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After you have compiled or installed PHP, you can still change its behavior with a file called php.ini. On Unix systems, the default location for this file is /usr/local/lib; on a Windows system, the default location is the Windows directory. You should find a sample php.ini file in your distribution directory, which contains factory settings. Factory settings are used if no php.ini file is used. Directives in the php.ini file come in two forms: values and flags. Value directives take the form of a directive name and a value separated by an equals sign. Possible values vary from directive to directive. Flag directives take the form of directive name and a positive or negative term separated by an equals sign. Positive terms can be 1, On, Yes, and True; negative terms can be 0, Off, No, and False. White space is ignored.

If PHP has been preinstalled on your system, you might want to check some of the settings in php.ini.

You can change your php.ini settings at any time; however, if you are running PHP as an Apache module, you should restart the server for the changes to take effect.


The short_open_tag directive determines whether you can begin a block of PHP code with the symbol <? and close it with ?>. If this has been disabled, you will see one of the following:

short_open_tag = Off
short_open_tag = False
short_open_tag = No

To enable the directive, you can use one of the following:

short_open_tag = On
short_open_tag = True
short_open_tag = Yes

You can read more about PHP open and close tags in Hour 3, "A First Script."

Error Reporting Directives

To diagnose bugs in your code, you should enable the directive that allows error messages to be written to the browser. This is on by default:

display_errors = On

You should turn this off for production code—that is, code that is displayed to the general public. The reason for this is that error messages displayed on the browser can give away weaknesses in your code to potential attackers. For production code, you should log errors instead, like so:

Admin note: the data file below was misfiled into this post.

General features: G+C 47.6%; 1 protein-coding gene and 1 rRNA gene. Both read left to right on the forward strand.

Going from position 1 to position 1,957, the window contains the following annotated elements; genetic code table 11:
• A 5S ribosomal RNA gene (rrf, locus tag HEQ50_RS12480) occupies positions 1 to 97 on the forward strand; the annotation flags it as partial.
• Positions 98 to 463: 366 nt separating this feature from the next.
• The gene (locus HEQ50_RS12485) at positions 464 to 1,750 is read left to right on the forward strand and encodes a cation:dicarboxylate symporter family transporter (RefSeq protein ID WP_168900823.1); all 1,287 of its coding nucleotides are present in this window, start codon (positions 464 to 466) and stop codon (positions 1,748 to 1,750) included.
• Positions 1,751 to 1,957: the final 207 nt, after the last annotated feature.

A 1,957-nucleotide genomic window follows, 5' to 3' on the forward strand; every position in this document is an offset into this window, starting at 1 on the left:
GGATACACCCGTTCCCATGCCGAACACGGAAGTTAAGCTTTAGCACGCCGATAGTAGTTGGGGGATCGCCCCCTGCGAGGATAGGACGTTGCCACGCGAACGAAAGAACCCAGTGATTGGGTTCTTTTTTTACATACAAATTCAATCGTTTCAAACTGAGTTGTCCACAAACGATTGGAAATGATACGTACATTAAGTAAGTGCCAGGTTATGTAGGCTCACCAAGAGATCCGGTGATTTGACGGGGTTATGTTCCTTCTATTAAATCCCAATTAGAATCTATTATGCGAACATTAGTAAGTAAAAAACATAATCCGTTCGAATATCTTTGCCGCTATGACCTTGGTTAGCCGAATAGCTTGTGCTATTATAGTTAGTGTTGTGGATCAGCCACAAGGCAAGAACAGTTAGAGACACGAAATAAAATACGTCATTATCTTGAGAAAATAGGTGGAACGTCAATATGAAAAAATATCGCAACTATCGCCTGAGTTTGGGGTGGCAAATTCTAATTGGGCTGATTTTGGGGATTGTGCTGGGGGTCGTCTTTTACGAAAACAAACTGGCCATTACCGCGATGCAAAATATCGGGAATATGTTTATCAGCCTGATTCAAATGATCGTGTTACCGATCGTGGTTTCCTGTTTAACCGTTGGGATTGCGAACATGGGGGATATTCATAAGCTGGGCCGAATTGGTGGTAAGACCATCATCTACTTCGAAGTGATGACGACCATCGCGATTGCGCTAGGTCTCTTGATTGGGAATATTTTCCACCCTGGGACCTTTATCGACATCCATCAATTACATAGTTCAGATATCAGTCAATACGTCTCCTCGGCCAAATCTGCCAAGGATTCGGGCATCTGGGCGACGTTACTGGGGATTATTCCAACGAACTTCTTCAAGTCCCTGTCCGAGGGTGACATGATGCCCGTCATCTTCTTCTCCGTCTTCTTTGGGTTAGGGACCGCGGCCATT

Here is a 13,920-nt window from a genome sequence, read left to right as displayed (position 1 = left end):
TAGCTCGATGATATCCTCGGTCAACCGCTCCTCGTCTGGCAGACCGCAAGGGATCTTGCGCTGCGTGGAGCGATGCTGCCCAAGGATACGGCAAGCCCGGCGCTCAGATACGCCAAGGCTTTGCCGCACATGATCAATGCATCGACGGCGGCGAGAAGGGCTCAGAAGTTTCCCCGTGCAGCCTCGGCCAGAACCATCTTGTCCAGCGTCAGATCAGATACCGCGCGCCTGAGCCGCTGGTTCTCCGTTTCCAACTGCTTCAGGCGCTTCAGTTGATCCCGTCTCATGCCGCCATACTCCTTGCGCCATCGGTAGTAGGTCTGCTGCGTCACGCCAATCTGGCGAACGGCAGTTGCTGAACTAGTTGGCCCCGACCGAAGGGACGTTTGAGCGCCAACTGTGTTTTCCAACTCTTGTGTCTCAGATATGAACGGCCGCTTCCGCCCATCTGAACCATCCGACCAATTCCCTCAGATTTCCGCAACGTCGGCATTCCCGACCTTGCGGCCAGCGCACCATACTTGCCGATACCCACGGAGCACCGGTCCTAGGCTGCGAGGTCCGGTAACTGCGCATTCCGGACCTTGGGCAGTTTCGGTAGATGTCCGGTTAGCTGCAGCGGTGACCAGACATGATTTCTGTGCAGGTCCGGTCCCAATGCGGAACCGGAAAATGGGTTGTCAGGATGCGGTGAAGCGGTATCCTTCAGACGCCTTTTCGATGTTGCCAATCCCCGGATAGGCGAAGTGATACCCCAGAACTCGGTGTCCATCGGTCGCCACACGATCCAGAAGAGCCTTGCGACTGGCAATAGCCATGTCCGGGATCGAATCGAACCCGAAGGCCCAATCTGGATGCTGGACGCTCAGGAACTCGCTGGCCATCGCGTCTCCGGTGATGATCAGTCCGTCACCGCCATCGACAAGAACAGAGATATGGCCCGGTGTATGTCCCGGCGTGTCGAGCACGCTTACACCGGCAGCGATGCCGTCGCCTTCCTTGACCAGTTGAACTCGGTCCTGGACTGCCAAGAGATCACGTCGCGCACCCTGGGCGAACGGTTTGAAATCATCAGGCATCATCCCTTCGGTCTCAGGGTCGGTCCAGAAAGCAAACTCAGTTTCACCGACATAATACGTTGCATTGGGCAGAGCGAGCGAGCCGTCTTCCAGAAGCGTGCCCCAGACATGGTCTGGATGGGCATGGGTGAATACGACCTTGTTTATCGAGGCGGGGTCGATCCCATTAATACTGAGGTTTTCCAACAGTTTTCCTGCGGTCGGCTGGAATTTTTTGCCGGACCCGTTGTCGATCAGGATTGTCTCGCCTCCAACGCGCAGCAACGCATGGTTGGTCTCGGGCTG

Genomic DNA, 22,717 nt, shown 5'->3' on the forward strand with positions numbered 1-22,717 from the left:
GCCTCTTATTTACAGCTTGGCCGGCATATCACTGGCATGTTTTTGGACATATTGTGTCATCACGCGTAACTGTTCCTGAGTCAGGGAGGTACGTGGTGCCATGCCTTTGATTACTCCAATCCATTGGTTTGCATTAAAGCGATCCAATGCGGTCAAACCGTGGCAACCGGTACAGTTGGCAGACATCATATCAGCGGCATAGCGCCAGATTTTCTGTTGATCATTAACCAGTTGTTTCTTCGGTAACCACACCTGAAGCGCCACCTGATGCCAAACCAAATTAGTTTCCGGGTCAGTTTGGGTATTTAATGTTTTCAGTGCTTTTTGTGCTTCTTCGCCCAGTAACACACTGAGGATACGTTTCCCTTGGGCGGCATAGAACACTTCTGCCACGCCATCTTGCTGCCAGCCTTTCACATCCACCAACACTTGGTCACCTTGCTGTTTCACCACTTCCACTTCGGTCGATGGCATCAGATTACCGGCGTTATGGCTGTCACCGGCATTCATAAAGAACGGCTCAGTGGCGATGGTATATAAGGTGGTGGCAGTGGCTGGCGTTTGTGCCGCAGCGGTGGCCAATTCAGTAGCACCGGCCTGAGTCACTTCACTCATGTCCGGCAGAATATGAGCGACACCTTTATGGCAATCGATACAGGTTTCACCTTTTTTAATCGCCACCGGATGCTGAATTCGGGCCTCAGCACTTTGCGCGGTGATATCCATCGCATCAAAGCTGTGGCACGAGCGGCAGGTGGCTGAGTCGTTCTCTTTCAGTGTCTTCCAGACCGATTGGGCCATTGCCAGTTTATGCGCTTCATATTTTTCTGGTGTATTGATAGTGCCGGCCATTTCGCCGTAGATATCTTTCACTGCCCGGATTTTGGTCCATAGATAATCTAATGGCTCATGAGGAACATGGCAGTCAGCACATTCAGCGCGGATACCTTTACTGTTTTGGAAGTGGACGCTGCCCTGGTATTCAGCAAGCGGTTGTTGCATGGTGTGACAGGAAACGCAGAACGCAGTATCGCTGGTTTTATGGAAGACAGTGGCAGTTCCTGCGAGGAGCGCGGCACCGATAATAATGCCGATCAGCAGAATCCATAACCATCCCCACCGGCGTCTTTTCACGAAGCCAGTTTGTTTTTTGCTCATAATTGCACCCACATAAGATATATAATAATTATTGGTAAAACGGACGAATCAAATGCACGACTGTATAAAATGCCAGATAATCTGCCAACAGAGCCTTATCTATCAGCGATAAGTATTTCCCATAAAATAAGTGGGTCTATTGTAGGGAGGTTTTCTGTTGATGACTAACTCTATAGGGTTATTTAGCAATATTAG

log_errors = On

You can also set the level of error reporting. For the examples you'll be working through in this book, you should set this to the following:

error_reporting = E_ALL & ~E_NOTICE

This will report all errors, apart from notices. This setting is the default and gives you a good sense of what is happening in your scripts.

Variable Directives

PHP makes certain variables available to you as a result of a GET request, POST request, or cookie. You can influence this in the php.ini file.

The register_globals directive determines whether values resulting from an HTTP request should be made available as global variables. This is now officially deprecated, and register_globals is set to off by default:

register_globals = Off

None of the scripts in this edition of Sams Teach Yourself PHP in 24 Hours rely on this directive, and you should keep it disabled.

Changing php.ini Directives Locally

If you are running Apache with the module version of PHP and your configuration allows the use of the .htaccess file, you can enable and disable php.ini directives on a per-directory basis.

Within the .htaccess file you can use the php_flag directive to set a php.ini flag (a directive that requires 'On' or 'Off') and the php_value directive to set a php.ini value (a directive that requires a string or number):

php_flag  short_open_tag  On
php_value include_path ".:/home/corrdev"

If you are not running Apache, all is not lost. As of PHP 4.0.5, the function ini_set() was introduced. It enables you to set some php.ini directives from within your code. ini_set() requires two strings—the directive name, and the value to set:

ini_set( "include_path", ".:/home/corrdev" );

You can read more about functions in Hour 6, "Functions."

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